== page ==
Inhibins are a family of heterodimeric glycoproteins that consist of disulfide-linked alpha and beta subunits, primarily secreted by ovarian granulosa cells and testicular Sertoli cells. While the alpha subunits are identical in all inhibins, the beta subunits exist in 2 major forms, termed A and B, each of which can occur in different isoforms. Depending on whether an inhibin heterodimer contains a beta-A or a beta-B chain, they are designated as inhibin A or inhibin B, respectively. Together with the related activins, which are homodimers or heterodimers of beta-A and beta-B chains, the inhibins are involved in gonadal-pituitary feedback and in paracrine regulation of germ cell growth and maturation. During pregnancy, inhibins and activins are produced by the feto-placental unit in increasing quantities, mirroring fetal growth. Their physiological role during pregnancy is uncertain. They are secreted into the coelomic and amniotic fluid, but only inhibin A is found in appreciable quantities in the maternal circulation during the first and second trimesters.
Maternal inhibin A levels are correlated with maternal hCG levels and are abnormal in the same conditions that are associated with abnormal hCG levels (eg, inhibin A levels are typically higher in Down syndrome pregnancies). However, despite their similar behavior, measuring maternal serum inhibin A concentrations in addition to maternal serum hCG concentrations further improves the sensitivity and specificity of maternal multiple marker screening for Down syndrome.
An interpretive report will be provided. See Interpretation section for more details.
Maternal screens provide an estimation of risk, not a diagnosis. A negative result indicates that the estimated risk falls below the screen cutoff. A positive result indicates that the estimated risk exceeds the screen cutoff.
Neural Tube Defect (NTD):
Screen-negative results indicate that the alpha-fetoprotein (AFP) multiple of the median (MoM) falls below the screen cutoff of 2.50 MoM (5.33 MoM for twins). A negative screen does not guarantee the absence of an NTD.
Screen-positive results indicate that the calculated AFP MoM is > or =2.50 MoM (5.33 MoM for twins). Positive results may indicate an increased risk for an open NTD. The actual risk depends on the level of AFP and the individual's pretest risk of having a child with an NTD based on variables including family history, geographical location, maternal conditions such as diabetes and epilepsy, and use of folate prior to conception. A screen-positive result does not infer a definitive diagnosis of a NTD, but indicates that further evaluation should be considered. Approximately 80% of pregnancies affected with open NTDs have AFP MoM values >2.5.
Sequential Maternal Screening, Part 2, Serum results are negative when the calculated risk is below 1/270 (0.37%). Negative results mean that the risk is less than the established cutoff; they do not guarantee the absence of Down syndrome.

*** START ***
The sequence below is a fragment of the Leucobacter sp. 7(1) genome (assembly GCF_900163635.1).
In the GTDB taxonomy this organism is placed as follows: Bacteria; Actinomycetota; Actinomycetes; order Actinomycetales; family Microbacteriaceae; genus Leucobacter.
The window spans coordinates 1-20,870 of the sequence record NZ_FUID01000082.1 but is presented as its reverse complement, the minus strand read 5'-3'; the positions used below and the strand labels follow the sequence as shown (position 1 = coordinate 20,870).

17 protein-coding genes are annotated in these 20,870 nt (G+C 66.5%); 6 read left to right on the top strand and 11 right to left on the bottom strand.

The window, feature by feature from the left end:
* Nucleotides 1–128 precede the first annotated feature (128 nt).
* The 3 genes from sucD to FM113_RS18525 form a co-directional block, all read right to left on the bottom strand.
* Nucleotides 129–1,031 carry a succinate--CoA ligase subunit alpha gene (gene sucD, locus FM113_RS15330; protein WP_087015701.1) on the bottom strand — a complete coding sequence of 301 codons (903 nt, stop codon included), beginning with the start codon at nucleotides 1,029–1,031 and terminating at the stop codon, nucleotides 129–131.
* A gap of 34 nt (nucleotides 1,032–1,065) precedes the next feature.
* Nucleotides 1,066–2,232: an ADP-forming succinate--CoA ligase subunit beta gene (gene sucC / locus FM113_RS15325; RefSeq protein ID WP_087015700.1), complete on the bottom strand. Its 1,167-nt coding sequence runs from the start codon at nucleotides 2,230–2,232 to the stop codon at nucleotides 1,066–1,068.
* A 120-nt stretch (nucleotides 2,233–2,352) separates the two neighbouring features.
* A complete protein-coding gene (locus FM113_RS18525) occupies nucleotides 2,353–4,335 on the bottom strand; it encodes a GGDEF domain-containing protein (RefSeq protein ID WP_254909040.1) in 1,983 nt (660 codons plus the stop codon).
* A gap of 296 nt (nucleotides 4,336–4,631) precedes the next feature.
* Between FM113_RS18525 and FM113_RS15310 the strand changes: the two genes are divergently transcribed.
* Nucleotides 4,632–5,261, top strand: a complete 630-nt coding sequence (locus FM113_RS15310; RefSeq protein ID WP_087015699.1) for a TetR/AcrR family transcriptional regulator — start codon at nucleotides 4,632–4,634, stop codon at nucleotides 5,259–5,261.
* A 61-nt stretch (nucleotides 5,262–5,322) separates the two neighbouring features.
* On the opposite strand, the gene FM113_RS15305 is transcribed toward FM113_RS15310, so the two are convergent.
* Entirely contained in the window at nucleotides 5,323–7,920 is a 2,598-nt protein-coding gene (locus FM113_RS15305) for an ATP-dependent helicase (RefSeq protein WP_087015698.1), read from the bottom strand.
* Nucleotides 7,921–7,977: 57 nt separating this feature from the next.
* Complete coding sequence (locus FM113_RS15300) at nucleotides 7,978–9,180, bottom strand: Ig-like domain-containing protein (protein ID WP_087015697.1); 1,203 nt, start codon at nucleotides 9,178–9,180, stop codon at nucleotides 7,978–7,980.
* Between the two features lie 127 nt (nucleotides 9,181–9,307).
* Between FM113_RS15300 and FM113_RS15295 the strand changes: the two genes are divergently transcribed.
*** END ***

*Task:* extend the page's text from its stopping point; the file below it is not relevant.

Results are positive when the risk is greater than the established cutoff (> or =1/270 in Sequential Maternal Screening, Part 2, Serum). Positive results are not diagnostic.
When both Sequential Maternal Screening Part 1 and Part 2 are performed with a screen cutoff of 1/270, the combination of maternal age, nuchal translucency (NT), pregnancy-associated plasma protein A (PAPP-A), AFP, unconjugated estriol (uE3), human chorionic gonadotropin (hCG), and inhibin A has an overall detection rate of approximately 90% with a false-positive rate of approximately 3% to 4%. In practice, both the detection rate and false-positive rate vary with maternal age.
In Part 2, the screen cutoff for trisomy 18 is 1 in 100 (1%). Risks that are > or =1% are screen-positive; positive results are not diagnostic. Risks <1% are screen-negative; negative results do not guarantee the absence of trisomy 18.
Use caution when revising positive results with earlier dating. Babies with trisomy 18 tend to be small, which can lead to underestimation of gestational age and an increased risk of missing a true-positive.
When both Sequential Maternal Screening Part 1 and Part 2 of sequential screening are performed with a screen cutoff of 1/100, the combination of maternal age, PAPP-A, AFP, uE3, and hCG, has an overall detection rate of approximately 90% with a false-positive rate of approximately 0.1%.
Verify that all information used in the risk calculation is correct (maternal date of birth, gestational dating, etc). If any information is erroneous, contact the laboratory for a revision.
Screen-negative results typically do not warrant further evaluation.
If the results are positive, the patient is typically offered counseling, ultrasound, diagnostic testing, and, possibly, a referral to genetics counseling or a high-risk clinic.
Nuchal translucency (NT) measurements must be obtained from NT-certified sonographers. NT-measurement quality indicators will be monitored on a regular basis. Sonographers will be contacted if there is ongoing deviation in the quality indicators.
Incorrect or incomplete information may significantly alter results.
A negative screen does not guarantee the absence of fetal defects.
A positive screen does not provide a diagnosis, but indicates that diagnostic testing should be considered (an unaffected fetus may have a screen-positive result for unknown reasons).
The use of these markers to screen for Down syndrome or trisomy 18 is not an approved FDA procedure.
Maternal serum alpha-fetoprotein (AFP) should not be measured after amniocentesis because maternal-fetal transfusion may occur, which would falsely increase the serum AFP.
In twin pregnancies, the risk for Down syndrome is approximated, using twin-adjusted medians. A specific risk for trisomy 18 cannot be calculated. In cases where one twin has demised, results may be unreliable.
Results are not available for triplets or higher-multiple pregnancies.
Each center offering maternal serum screening to patients should establish a standard screening protocol, which provides pre- and post-screening education and appropriate follow-up for screen-positive results.
1. Malone FD, Canick JA, Ball RH, et al: First-trimester or second-trimester screening, or both, for Down's syndrome. N Engl J Med 2005 Nov 10;353(19):2001-2011
2. Screening for fetal chromosomal abnormalities. ACOG Practice Bulletin No. 77. American College of Obstetricians and Gynecologists. Obstet Gynecol 2007;109:217-227
3. Wald NJ, Rodeck C, Hackshaw AK, et al: SURUSS in Perspective. Semin Perinatol 2005;29:225-235
4. Palomaki GE, Steinort K, Knight GJ, et al: Comparing three screening strategies for combining first- and second-trimester Down syndrome markers. Obstet Gynecol 2006 Feb;107(2 Pt 1): 367-375
5. Palomaki GE, Neveux LM, Knight GJ, et al: Maternal serum-integrated screening for trisomy 18 using both first- and second-trimester markers. Prenat Diagn 2003 Mar;23(3):243-247